As far as reloading equipment goes, you will indeed want a progressive press eventually. But I promise that you will also find a single stage press to be immensely useful, even if only occasionally, so give some thought to them as well. You've got a year to do the research. But start that sooner than later, as sometimes bargains pop up, and you have to know enough to spot 'em.
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Old June 2, 2013, 11:56 PM   #23
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Part of the joy of reloading is you can tailor loads to get the maximum accuracy out of your handgun. Many of us started with a Lyman 310 or Lee Loader, nowadays the Lee or Lyman hand presses let you use carbide dies, and when you do get a bench mounted press you will have already mastered
handloading procedures.
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Old June 3, 2013, 01:44 AM   #24
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Check with your local police department to see where they buy their practice ammo. Local (insured and licensed) loaders often do not advertise, as they have enough business simply by word of mouth.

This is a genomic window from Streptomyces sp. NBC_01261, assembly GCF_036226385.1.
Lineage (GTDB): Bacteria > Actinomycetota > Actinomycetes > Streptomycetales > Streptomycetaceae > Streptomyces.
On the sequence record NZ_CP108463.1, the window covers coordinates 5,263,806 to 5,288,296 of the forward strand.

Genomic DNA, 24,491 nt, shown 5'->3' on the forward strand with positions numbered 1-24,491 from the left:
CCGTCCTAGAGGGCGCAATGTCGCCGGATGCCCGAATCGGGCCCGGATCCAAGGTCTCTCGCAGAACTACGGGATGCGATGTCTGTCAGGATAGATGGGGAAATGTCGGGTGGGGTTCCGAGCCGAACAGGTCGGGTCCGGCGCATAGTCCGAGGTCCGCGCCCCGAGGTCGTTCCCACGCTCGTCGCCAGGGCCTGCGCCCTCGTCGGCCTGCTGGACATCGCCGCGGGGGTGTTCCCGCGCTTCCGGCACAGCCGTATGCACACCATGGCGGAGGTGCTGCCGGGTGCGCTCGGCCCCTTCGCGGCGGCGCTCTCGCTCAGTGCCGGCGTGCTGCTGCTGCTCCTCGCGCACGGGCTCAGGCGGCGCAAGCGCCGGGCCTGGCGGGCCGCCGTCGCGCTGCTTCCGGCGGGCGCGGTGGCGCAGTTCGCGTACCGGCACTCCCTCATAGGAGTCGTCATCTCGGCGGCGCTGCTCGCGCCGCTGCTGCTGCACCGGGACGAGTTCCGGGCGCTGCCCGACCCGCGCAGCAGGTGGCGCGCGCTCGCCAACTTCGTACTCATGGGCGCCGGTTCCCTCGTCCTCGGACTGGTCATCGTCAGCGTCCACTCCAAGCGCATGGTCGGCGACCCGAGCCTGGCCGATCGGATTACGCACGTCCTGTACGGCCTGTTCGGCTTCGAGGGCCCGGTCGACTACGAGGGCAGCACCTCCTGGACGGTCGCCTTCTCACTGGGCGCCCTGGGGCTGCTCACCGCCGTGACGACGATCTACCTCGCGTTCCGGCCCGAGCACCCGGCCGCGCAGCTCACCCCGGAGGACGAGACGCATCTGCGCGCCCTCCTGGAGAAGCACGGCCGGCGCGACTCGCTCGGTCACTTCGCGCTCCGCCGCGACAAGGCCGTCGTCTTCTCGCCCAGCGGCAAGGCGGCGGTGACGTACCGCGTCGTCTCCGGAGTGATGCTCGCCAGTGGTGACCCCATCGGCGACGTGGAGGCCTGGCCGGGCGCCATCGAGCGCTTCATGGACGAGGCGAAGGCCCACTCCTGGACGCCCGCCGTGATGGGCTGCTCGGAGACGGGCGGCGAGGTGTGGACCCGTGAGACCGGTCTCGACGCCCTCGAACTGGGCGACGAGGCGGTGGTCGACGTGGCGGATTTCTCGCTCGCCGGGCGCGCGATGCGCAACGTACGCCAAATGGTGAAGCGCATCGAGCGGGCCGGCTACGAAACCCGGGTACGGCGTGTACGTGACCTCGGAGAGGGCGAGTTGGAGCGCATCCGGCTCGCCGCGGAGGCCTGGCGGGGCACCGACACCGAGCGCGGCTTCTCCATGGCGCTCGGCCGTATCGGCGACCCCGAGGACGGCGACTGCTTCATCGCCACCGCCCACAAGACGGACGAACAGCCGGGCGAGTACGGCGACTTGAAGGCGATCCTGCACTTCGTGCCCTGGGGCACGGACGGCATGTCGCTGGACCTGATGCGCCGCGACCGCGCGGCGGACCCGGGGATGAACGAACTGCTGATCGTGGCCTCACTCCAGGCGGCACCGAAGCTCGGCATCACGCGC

As far as reloading at your friend's house is concerned, that seems like it might be a workable solution. But loading for someone else is generally a bad idea until you are expert enough to be certain that you will have zero defects. Damaging a friend's gun (or a friend) is a severe way to learn a lesson. I suggest you learn together and each load your own.

I disagree with kilamanjaro's advice about a progressive. 200 rounds a week is well within the capability of an autoindexing turret press. When I started loading, I used a single stage and was satisfied with 50 rounds per hour. Ultimately I tried a progressive for a number of years and found that monitoring multiple simultaneous operations drove me crazy. My turret press can do 200 rounds in 90 minutes, including setup and teardown.

I keep all my loading gear (to do 7 calibers) in three toolboxes, the largest of which is 23"x10"x10". (Excluding a case-cleaning tumbler and the folding workbench on which I mount the press and components)

If your friend has a similar impediment to loading, loading at the range might be possible. Or, as you have determined, simply waiting is an option and 22 rimfire is a great way to practice.

In the meantime, I will post some links to some reading to give you food for thought.

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Old June 3, 2013, 01:46 AM   #25